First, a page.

Mobile Augmented Reality Image

Mobile Augmented Reality

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Augmented Reality (AR) is a term used to describe the use of technology to superimpose images, data or other content over a displayed real life view of the world. Most applications for AR have been either industrial/military or home computer-based. But recently, innovative technologists and developers have untethered AR by leveraging mobile networks and, as a primary device, smartphones. This shift into the mobile use of AR radically changes the paradigm of AR and propels AR far beyond the capacity, possibilities and opportunities of tethered uses. Mobile AR will expand rapidly, driven by smartphone apps, then even more rapidly as developers take advantage of AR platforms/engines that enable them to embed AR functionality into the broad base of smartphone apps. This study examines the drivers and barriers involved in mobile AR, identifies key opportunities for potential players and outlines the core business cases. Critical forecasts include revenue and app downloads.

Table of Contents

Table of Contents

  • Executive Brief: Top-Line Forecast
  • 1. Executive Summary
    • 1.1. Introduction
      • 1.1.1. Defining Mobile AR
      • 1.1.2. Today's Mobile AR
      • 1.1.3. Tomorrow's Mobile AR - Zero Click Interface, the Internet of Things
    • 1.2. Drivers
    • 1.3. Barriers
    • 1.4. Anatomy
      • 1.4.1. Marker-Based AR
      • 1.4.2. Marker-less AR
      • 1.4.3. Image Recognition
      • 1.4.4. Cloud-Based Storage
      • 1.4.5. Smartphones
      • 1.4.6. Media Tablets
      • 1.4.7. Handheld Gaming Devices
      • 1.4.8. Eyewear
    • 1.5. Market Development
      • 1.5.1. AR Platforms/World Browsers
      • 1.5.2. The Future's Prevailing App Categories
      • 1.5.3. Physically Impaired
      • 1.5.4. Facial, Voice, and Gesture Recognition
      • 1.5.5. Migrating from Pull to Push AR
      • 1.5.6. The Internet of Things
      • 1.5.7. Situational Awareness
    • 1.6. Market Forecasts
  • 2. Conclusions and Recommendations
    • 2.1. Conclusions
    • 2.2. Recommendations
  • 3. Market Anatomy/Technology
    • 3.1. Defining Augmented Reality
    • 3.2. AR as a Visual Medium
    • 3.3. Graphics Superimposed on Real-Time Video
      • 3.3.1. Graphics Superimposed on a Transparent Medium
    • 3.4. Mobile Advantage - Sensors
      • 3.4.1. Accelerometer
      • 3.4.2. Gyroscope
      • 3.4.3. Digital Compass (Magnetometer)
    • 3.5. Computer Vision
    • 3.6. Marker-Based AR
      • 3.6.1. Public Infrastructure for Marker-Based AR - Pachube Porthole
      • 3.6.2. Point and Shoot Tagging
    • 3.7. Marker-Less AR
      • 3.7.1. Sensor Fusion
      • 3.7.2. Image Recognition
      • 3.7.3. Cloud-Based Storage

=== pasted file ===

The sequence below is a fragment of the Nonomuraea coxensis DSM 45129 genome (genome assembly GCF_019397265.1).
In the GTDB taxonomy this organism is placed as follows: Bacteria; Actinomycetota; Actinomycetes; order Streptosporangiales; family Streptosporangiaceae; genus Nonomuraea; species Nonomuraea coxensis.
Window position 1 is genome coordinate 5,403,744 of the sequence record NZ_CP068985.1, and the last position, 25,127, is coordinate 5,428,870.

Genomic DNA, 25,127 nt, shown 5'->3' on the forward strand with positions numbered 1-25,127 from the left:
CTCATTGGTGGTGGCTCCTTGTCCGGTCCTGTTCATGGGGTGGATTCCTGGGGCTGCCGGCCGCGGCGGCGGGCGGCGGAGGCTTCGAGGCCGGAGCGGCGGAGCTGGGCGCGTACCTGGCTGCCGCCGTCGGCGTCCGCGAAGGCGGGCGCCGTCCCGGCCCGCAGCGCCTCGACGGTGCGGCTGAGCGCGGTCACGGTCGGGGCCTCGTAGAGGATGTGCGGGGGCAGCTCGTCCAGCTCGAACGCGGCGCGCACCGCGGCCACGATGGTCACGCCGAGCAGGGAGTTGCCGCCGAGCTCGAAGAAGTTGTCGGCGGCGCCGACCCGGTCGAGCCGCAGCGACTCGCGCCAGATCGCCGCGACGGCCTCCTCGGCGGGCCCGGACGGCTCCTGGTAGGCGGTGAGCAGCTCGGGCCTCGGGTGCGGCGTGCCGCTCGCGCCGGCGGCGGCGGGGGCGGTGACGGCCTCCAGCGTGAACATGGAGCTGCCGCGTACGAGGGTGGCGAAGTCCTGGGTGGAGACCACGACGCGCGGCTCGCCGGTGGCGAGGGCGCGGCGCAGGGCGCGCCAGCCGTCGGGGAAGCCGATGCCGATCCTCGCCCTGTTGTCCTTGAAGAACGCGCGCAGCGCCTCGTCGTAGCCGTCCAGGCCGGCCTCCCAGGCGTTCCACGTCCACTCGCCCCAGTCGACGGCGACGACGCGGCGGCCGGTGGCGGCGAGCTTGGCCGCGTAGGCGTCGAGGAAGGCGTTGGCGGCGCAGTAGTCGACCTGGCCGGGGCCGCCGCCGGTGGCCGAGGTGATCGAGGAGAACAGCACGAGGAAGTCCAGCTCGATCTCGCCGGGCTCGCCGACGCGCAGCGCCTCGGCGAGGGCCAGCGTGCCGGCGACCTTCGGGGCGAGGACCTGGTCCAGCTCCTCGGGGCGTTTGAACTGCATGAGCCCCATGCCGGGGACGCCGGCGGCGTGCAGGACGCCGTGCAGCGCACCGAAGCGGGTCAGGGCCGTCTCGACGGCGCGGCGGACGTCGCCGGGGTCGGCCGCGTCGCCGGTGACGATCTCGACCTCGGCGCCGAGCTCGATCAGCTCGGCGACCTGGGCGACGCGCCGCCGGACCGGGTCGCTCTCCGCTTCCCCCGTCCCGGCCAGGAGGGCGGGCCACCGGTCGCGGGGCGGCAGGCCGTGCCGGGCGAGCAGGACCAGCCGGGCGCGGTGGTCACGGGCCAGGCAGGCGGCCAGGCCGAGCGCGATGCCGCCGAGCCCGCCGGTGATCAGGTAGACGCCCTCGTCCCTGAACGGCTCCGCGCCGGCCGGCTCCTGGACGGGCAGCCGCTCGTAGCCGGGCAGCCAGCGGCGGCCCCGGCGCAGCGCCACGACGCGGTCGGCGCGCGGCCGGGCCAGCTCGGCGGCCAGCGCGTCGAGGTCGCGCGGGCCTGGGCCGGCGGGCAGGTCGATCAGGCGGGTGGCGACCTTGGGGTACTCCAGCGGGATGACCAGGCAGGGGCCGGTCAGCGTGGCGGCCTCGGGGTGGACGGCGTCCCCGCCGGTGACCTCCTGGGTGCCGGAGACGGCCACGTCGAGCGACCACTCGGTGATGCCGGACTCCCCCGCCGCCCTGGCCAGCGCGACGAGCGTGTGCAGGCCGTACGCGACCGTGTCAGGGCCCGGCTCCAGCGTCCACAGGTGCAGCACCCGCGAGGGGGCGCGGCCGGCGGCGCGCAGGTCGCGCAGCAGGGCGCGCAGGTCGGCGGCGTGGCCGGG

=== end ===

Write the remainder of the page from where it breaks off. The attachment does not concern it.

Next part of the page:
• 3.7.3.1. Google Goggles and Image-Based Search
        • 3.7.3.2. Intel
      • 3.7.4. Facial Recognition
        • 3.7.4.1. Recognizr
        • 3.7.4.2. ACCESS
    • 3.8. Other AR Platforms, Enablers
      • 3.8.1. metaio's Junaio Glue
      • 3.8.2. Qualcomm
      • 3.8.3. Alcatel-Lucent Dekaps
    • 3.9. Devices
      • 3.9.1. Smartphones
      • 3.9.2. Media Tablets
      • 3.9.3. Mobile Gaming Devices, Other Consumer Electronics
        • 3.9.3.1. Handheld Games
      • 3.9.4. Eyewear
  • 4. Market Development
    • 4.1. Current Landscape
    • 4.2. Smartphone Apps
      • 4.2.1. Overview
      • 4.2.2. Smartphone OS
      • 4.2.3. AR Platforms/World Browsers
        • 4.2.3.1. Layar
        • 4.2.3.2. metaio
        • 4.2.3.3. Mobilizy (Wikitude)
        • 4.2.3.4. Kamra
        • 4.2.3.5. mixare
        • 4.2.3.6. Will Apple, Google, and RIM Build AR Engines?
      • 4.2.4. The Future's Prevailing App Categories
        • 4.2.4.1. Proximity-Based Social Networking
        • 4.2.4.2. ARstreets
        • 4.2.4.3. Tonchidot, Sekai Camera
        • 4.2.4.4. Marketing
        • 4.2.4.5. Navigation
        • 4.2.4.6. acrossair's Nearest Tube
        • 4.2.4.7. Real-Time Search - Google Goggles
        • 4.2.4.8. Games
        • 4.2.4.9. Shopping
        • 4.2.4.10. Tryvertising
        • 4.2.4.11. Tesco Wine Finder
        • 4.2.4.12. Total Immersion's Fitting Room for Glasses
        • 4.2.4.13. IKEA Product Catalog
    • 4.3. Future
      • 4.3.1. Physically Impaired
      • 4.3.2. Evolution of Games
      • 4.3.3. Facial, Voice, and Gesture Recognition
      • 4.3.4. Migrating from Pull to Push AR
      • 4.3.5. Eyewear
      • 4.3.6. The Internet of Things
      • 4.3.7. Situational Awareness
      • 4.3.8. Zero-Click Interface
  • 5. Market Forecasts
    • 5.1. Forecast Methodology
      • 5.1.1. Handheld AR Game Sales & Revenue
      • 5.1.2. Mobile AR Applications Downloads
      • 5.1.3. Mobile AR Application Revenue, Paid Apps
      • 5.1.4. Mobile AR Application Revenue, In-App Purchases
      • 5.1.5. Mobile AR Application Revenue; In-App Advertising
    • 5.2. Market Forecasts
      • 5.2.1. Handheld AR Game Sales & Revenue
      • 5.2.2. Mobile AR Applications Downloads
      • 5.2.3. Mobile AR Application Revenue, Paid Apps
      • 5.2.4. Mobile AR Application Revenue, In-App Purchases
      • 5.2.5. Mobile AR Application Revenue; In-App Advertising
  • 6. Company Directory
  • 7. Acronyms

Charts

  1. Mobile AR Revenue by Sector, World Market Forecast: 2010 to 2016
  2. Mobile AR Application Downloads by OS World Market Forecast: 2010 to 2016
  3. Mobile AR Revenue by Sector
  4. Handheld AR Game Sales by Region
  5. Handheld AR Game Revenues by Region
  6. Smartphone Installed Base by OS
  7. Mobile AR Application Downloads by OS
  8. Mobile AR Application Downloads Revenue, Paid Apps by OS
  9. Mobile AR Application Revenue, In-App Purchases

Figures

  1. Marker-Based App AR Girl
  2. Porthole
  3. Layar World Browser
  4. Wikitude World Browser
  5. KHARMA
  6. Facebook for Android
  7. ARstreets
  8. Sekai Camera screenshots
  9. acrossair Nearest Tube App
  10. AR Soccer